The advent of synchronic linguistics made it possible to understand sound change, analogy, and other kinds of linguistic change in a more general context. All observable linguistic change consists of an inception phase — the change proper — and a period of diffusion. In the commonest case, the initiating event is a juvenile learning error: a child pluralizes foot as foots, for example, or misparses an acoustic signal and wrongly fronts a vowel before *i. Such innovations are normally corrected before they can spread. Occasionally, however, they escape correction and become acceptable variants, potentially acquiring prestige value and being taken up by other speakers. Sociolinguistic studies have greatly clarified this phase of the change process. Claimed violations of the regularity principle, such as "lexical diffusion" — the supposed word-by-word progress of sound change through the lexicon over a period of decades or generations — have nothing to do with the essence of sound change itself, but reflect one aspect of the social mechanism by which all change is propagated.
For early historical linguists, who lacked a developed theory of underlying structure, all change was surface change, conditioned by surface facts. With the rise of generative grammar, language change came to be seen as grammar change, thus focusing attention on the possibility that some change might be controlled by non-surface linguistic factors — inefficiently exploited phonological contrasts, marked rule orderings (or constraint rankings), typologically inconsistent word order choices, etc. The sometimes overused tool of analogy invited particular scrutiny in this context. Critical discussion of analogy centered over whether the phenomena traditionally labeled "analogical" might be better explained in terms of rule loss, rule reordering, or other grammar-internal operations. Interestingly and perhaps somewhat surprisingly, the answer was (mostly) no; the status of surface-driven analogy as a primary mechanism of change was robustly reaffirmed. But the effort to put limits on analogy — to discover the conditions under which this type of change is likely to operate and in what direction — remains an important goal.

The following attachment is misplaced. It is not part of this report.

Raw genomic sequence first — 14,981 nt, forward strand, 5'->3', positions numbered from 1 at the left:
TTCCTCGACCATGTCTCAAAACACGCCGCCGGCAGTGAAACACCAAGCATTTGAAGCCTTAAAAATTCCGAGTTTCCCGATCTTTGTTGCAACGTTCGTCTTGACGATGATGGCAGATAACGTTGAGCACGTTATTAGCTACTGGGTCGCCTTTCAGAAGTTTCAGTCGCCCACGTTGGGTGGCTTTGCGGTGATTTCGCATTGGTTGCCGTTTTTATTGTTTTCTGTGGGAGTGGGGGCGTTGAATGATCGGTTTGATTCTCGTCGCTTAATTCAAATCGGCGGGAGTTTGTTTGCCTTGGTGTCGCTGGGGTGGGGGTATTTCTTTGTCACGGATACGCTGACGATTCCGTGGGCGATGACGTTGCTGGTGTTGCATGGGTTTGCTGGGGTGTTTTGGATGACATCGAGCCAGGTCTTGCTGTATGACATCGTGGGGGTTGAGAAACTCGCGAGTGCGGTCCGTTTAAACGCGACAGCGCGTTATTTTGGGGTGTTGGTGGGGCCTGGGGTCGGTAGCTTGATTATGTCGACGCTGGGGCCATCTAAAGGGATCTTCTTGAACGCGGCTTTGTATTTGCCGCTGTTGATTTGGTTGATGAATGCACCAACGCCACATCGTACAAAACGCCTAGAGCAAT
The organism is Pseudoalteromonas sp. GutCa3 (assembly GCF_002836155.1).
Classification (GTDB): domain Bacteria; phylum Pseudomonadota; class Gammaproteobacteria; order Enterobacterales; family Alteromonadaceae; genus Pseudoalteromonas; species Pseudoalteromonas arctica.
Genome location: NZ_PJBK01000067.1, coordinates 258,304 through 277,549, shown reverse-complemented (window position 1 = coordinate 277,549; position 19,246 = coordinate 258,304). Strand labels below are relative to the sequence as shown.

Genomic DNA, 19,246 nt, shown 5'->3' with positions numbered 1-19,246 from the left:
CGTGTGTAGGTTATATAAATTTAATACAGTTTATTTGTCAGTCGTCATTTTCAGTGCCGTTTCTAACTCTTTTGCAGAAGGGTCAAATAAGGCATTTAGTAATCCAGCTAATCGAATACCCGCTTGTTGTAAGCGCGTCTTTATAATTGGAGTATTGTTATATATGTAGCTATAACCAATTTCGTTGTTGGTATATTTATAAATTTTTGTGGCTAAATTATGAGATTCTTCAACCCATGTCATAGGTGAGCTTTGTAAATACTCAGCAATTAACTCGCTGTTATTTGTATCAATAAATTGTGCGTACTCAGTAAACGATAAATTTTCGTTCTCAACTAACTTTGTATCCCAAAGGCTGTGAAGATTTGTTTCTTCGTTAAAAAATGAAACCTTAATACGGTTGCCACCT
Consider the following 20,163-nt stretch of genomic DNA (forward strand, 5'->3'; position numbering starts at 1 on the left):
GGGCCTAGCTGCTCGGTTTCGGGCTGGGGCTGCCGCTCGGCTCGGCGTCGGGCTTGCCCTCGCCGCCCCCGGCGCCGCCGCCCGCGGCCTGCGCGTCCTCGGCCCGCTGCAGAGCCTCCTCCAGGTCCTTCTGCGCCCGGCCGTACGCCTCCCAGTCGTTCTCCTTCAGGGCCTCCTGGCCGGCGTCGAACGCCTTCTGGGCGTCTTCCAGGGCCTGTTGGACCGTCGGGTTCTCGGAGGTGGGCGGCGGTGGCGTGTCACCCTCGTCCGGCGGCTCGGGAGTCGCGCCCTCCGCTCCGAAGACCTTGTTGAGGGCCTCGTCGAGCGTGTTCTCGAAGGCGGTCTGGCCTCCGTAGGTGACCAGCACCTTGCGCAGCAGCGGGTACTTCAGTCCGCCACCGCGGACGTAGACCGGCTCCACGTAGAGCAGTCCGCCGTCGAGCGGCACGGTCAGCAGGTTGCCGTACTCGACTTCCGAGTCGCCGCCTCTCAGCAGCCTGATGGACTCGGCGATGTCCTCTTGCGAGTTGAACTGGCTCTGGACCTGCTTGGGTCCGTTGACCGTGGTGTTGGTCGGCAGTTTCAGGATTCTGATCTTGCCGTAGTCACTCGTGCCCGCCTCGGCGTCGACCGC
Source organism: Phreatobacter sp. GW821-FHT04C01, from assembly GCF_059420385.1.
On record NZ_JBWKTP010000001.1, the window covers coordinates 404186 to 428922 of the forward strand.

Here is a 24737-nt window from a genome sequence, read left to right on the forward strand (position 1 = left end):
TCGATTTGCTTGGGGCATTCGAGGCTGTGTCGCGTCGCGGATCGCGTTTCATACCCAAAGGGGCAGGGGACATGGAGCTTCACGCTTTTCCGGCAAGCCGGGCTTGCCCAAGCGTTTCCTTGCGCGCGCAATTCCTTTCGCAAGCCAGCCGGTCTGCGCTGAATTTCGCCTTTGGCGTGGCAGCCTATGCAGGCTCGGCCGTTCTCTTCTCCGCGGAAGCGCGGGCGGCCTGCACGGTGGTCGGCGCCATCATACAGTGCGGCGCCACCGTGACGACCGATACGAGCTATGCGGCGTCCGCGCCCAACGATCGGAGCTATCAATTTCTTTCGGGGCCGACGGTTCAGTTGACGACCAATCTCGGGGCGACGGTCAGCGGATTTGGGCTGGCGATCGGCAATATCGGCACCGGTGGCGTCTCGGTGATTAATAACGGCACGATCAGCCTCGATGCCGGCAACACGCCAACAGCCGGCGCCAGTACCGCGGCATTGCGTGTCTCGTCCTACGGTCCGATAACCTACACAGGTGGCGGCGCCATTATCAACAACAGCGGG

The tension between surface-driven and structure-driven explanations recurs in the most rapidly growing area of historical linguistics, historical syntax. Traditional accounts recognize three principal mechanisms of syntactic innovation: 1) analogy-like processes of structural reanalysis and extension; 2) functional "bleaching" of marked or expressive configurations into unmarked ones; and 3) as in all areas of language change, borrowing of foreign usages from non-native speakers. A recently discussed possibility, suggested by the "principles and parameters" framework in syntactic theory, is that a single comparatively minor diachronic event can lead to the resetting of a major syntactic parameter, producing a cascade of seemingly unrelated changes in its wake. Given the difficulties of using dialectally and stylistically diverse written records, however, the evidence for such chains of causation is hard to evaluate.
Language and prehistory